SWEET SWEETBACK'S BAADASSSSS SONG
«L.A. proved too much for the man.»
Gladys Knight, «Midnight Train to Georgia»
The opening line of the Glaydys Knight's legendary 1978 soul classic is simple, yet the implications are quite profound. Knight references the quintessential struggling Black man who is disillusioned by the unfulfilled promises of migration westward to Los Angeles. Her protagonist returns to the south where he is fully aware of the racial hierarchies that define his society; this clarity is contrasted to the smog cloud that conceals much of the subtle racism that defines Los Angeles. Melvin Van Peebles' Sweet Sweetback's Baadassss Song (1971) emerges from the same cultural impetus as does Knight's protagonist, yet the political implications of the film are much more threatening to the dominant society. As a matter of fact, Sweetback concludes with a frim decleration that still haunts both the fictional space of Hollywood and the real space of postmodern Los Angeles: «There's a bad ass nigger coming back to get some dues».
<i>Sweetback</i> is firmly situated as an integral artistic contribution to the world of the Black avant-garde and the cultural production of revolutionary discourse, especially as it relates to past and present Los Angeles. Takings its cue from the Watts rebellion in 1965 and foregrounding the police brutality against African-Americans that has become as much of a Los Angeles landmark as the Hollywood sign, <i>Sweetback </i>successfully demonstrates the most efficient use of culture as an arm of larger political struggles.
Indeed, <i>Sweetback</i> forces the viewer, both then and now, to confront the dilemmas of a racialized society in anything but an ambivalent fashion. The film's aesthetic and cultural dimensions were so powerful that Huey Newton, the folkloric leader of the Black Panther Party, described the text as the <i>«</i>first truly revolutionary Black film.<i>» </i>This statement is a resounding endorsement considering that the Panthers were considered the most committed of all the leftist political groups of their time. The denial of an ambivalent space, both in terms of aesthetics and culture, must be understood in the historical context of the avant-garde as it relates to African-American culture. In a sense, African-American culture has always been the real avant-garde of American culture, constantly for-cing mainstream American culture to «catch up». This phenomenon is most recently apparent in regard to rap music and hip-hop culture, but has historical precedents throughout the history of Africans in American society. With this in mind, traditional assumptions about the avant-garde become somewhat nuanced when discussing the aesthetic and cultural dimensions of a film like <i>Sweetback.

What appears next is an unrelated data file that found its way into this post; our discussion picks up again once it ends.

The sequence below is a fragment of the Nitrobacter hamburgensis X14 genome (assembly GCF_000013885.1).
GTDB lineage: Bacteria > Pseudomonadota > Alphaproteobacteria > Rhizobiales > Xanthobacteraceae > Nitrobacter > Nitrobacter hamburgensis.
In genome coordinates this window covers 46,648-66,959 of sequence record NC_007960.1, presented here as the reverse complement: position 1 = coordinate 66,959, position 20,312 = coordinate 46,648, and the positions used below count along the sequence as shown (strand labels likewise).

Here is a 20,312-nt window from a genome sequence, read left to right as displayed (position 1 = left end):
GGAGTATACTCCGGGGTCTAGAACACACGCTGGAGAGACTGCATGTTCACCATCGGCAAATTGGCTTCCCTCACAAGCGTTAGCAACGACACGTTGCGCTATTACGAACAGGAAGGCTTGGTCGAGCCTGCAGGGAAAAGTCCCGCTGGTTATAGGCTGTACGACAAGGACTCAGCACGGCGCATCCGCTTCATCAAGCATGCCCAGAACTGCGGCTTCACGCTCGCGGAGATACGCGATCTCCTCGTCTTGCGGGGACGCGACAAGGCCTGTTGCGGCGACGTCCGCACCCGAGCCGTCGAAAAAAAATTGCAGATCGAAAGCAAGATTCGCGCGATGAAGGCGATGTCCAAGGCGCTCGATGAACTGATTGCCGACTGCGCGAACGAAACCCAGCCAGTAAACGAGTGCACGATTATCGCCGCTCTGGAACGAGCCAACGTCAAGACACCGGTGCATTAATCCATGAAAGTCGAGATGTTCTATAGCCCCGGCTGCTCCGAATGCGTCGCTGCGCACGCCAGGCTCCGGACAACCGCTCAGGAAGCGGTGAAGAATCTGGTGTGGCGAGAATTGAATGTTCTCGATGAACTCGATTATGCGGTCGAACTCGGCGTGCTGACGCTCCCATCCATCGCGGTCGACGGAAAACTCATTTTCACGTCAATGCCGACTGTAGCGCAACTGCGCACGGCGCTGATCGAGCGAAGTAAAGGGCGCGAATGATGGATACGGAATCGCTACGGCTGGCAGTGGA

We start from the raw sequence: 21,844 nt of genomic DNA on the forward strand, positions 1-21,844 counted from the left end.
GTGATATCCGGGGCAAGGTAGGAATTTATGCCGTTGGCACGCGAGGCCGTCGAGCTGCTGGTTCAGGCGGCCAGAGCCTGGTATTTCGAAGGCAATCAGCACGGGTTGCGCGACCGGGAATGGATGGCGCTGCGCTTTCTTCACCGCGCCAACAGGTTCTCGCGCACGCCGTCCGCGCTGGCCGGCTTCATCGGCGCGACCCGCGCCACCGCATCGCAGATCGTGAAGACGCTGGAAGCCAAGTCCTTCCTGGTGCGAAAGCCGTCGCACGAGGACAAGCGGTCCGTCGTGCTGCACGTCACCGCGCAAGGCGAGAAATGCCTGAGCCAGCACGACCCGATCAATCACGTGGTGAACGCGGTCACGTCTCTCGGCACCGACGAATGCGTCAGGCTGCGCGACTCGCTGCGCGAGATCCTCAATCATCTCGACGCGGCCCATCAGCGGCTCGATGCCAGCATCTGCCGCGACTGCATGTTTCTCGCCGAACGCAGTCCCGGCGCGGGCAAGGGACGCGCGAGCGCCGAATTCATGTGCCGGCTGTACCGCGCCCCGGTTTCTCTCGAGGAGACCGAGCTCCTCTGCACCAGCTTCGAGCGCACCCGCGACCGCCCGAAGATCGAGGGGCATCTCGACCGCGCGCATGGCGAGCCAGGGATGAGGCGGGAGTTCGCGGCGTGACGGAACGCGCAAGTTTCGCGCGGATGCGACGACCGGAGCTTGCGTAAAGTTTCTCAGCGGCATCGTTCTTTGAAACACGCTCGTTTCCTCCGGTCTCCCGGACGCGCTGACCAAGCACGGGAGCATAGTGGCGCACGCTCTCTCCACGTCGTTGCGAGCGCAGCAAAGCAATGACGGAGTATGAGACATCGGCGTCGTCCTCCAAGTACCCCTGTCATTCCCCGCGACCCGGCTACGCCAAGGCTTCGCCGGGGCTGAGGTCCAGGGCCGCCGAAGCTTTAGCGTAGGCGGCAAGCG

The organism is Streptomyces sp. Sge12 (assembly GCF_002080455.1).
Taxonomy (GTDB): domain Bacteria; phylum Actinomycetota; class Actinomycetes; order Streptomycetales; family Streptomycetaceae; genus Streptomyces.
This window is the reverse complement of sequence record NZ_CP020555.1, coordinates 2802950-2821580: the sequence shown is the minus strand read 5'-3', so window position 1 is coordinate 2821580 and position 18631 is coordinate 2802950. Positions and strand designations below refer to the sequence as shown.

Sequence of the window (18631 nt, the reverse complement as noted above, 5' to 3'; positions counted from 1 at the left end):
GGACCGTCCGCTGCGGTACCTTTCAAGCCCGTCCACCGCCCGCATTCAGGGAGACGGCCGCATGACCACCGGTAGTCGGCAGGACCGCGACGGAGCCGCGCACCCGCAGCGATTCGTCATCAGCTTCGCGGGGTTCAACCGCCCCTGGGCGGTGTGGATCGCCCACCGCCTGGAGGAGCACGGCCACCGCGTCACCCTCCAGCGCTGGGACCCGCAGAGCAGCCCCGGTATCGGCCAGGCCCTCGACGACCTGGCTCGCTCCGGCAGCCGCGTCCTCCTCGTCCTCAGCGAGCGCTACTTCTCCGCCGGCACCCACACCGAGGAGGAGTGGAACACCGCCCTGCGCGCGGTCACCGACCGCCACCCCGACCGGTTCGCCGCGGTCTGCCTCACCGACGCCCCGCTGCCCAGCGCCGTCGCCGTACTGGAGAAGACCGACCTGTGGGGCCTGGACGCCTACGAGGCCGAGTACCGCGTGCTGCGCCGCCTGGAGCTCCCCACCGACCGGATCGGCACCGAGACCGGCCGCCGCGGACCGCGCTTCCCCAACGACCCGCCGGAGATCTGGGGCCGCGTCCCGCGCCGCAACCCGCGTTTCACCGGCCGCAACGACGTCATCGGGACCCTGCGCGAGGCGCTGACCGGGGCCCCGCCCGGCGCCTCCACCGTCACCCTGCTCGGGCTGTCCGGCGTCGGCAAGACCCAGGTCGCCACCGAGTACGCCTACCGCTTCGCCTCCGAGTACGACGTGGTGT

</i>Unlike culture produced by the dominant society, or even the most avant-garde segments of elite white society, African-American culture is defined as most significant when it serves the interests of a metaphori-cal Black community. African-American culture, existing in conjunction with its assumed audience, must communicate simultaneously on several levels in order to take into consideration various class hierarchies. The result is an impetus toward linear narratives rather than toward abstraction in order to communicate to an audience that is singular in racial identity, but multiple in regard to class status.
<i>Sweetback</i> is burdened with the duality of remaining true to the issues of class that are present in defining the African-American community; at the same time, however, the film must deconstruct the hegemony of the prevailing cultural system through a rejction of the structures that are implicit in that system. The film is fully aware of this burden, claiming to star the «Black Community» and addressing the «Brothers and Sisters who are tired of the Man.» This double bind is a heavy burden considering the fact that in 1971 there was no substained movement that could be regarded as African-American cinema. Van Peebles nevertheless pursued the difficult feat by fusing the impulse of African-American oral expression with the visual medium of cinema. It is this transformation - from visual to oral - that constitutes <i>Sweetback'</i>s<i> </i>experimental nature. The embrace of the oral tradition is evident in the scenes where Sweetback is on the run from the police. The recurring Earth, Wind & Fire instrumental that accompanies these scenes would normally be thought redundant, yet in this film the recurrence operates much like a jazz riff, serving as an introduction and point of reference from which one can continually improvise. This musical extension to the world of cinema suggests that the other forms of the cinematic repetition in the film - the repeated jump cuts, for example - are improvisations on cinema itself.